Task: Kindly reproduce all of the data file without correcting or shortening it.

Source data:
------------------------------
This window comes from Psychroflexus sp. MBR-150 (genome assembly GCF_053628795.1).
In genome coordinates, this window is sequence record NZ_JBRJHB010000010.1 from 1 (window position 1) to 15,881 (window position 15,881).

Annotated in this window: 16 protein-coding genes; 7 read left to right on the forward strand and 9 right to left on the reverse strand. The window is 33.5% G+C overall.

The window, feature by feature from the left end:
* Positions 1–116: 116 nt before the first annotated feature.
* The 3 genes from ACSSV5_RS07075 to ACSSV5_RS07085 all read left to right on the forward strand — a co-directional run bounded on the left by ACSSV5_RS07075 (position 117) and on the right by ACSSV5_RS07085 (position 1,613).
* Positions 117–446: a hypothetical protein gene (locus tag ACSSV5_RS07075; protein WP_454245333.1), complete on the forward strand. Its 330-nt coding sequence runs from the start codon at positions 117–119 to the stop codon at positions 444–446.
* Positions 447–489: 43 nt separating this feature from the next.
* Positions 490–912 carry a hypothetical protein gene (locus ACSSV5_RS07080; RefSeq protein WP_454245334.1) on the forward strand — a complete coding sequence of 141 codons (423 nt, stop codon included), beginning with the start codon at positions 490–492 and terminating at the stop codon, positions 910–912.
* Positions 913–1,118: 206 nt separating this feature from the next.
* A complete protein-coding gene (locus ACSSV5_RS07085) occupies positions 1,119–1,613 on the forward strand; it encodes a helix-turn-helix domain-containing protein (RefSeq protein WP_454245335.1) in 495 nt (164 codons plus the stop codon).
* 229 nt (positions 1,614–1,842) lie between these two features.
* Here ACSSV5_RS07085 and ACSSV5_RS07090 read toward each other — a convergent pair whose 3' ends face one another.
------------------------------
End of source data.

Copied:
This window comes from Psychroflexus sp. MBR-150 (genome assembly GCF_053628795.1).
In genome coordinates, this window is sequence record NZ_JBRJHB010000010.1 from 1 (window position 1) to 15,881 (window position 15,881).

Annotated in this window: 16 protein-coding genes; 7 read left to right on the forward strand and 9 right to left on the reverse strand. The window is 33.5% G+C overall.

The window, feature by feature from the left end:
* Positions 1–116: 116 nt before the first annotated feature.
* The 3 genes from ACSSV5_RS07075 to ACSSV5_RS07085 all read left to right on the forward strand — a co-directional run bounded on the left by ACSSV5_RS07075 (position 117) and on the right by ACSSV5_RS07085 (position 1,613).
* Positions 117–446: a hypothetical protein gene (locus tag ACSSV5_RS07075; protein WP_454245333.1), complete on the forward strand. Its 330-nt coding sequence runs from the start codon at positions 117–119 to the stop codon at positions 444–446.
* Positions 447–489: 43 nt separating this feature from the next.
* Positions 490–912 carry a hypothetical protein gene (locus ACSSV5_RS07080; RefSeq protein WP_454245334.1) on the forward strand — a complete coding sequence of 141 codons (423 nt, stop codon included), beginning with the start codon at positions 490–492 and terminating at the stop codon, positions 910–912.
* Positions 913–1,118: 206 nt separating this feature from the next.
* A complete protein-coding gene (locus ACSSV5_RS07085) occupies positions 1,119–1,613 on the forward strand; it encodes a helix-turn-helix domain-containing protein (RefSeq protein WP_454245335.1) in 495 nt (164 codons plus the stop codon).
* 229 nt (positions 1,614–1,842) lie between these two features.
* Here ACSSV5_RS07085 and ACSSV5_RS07090 read toward each other — a convergent pair whose 3' ends face one another.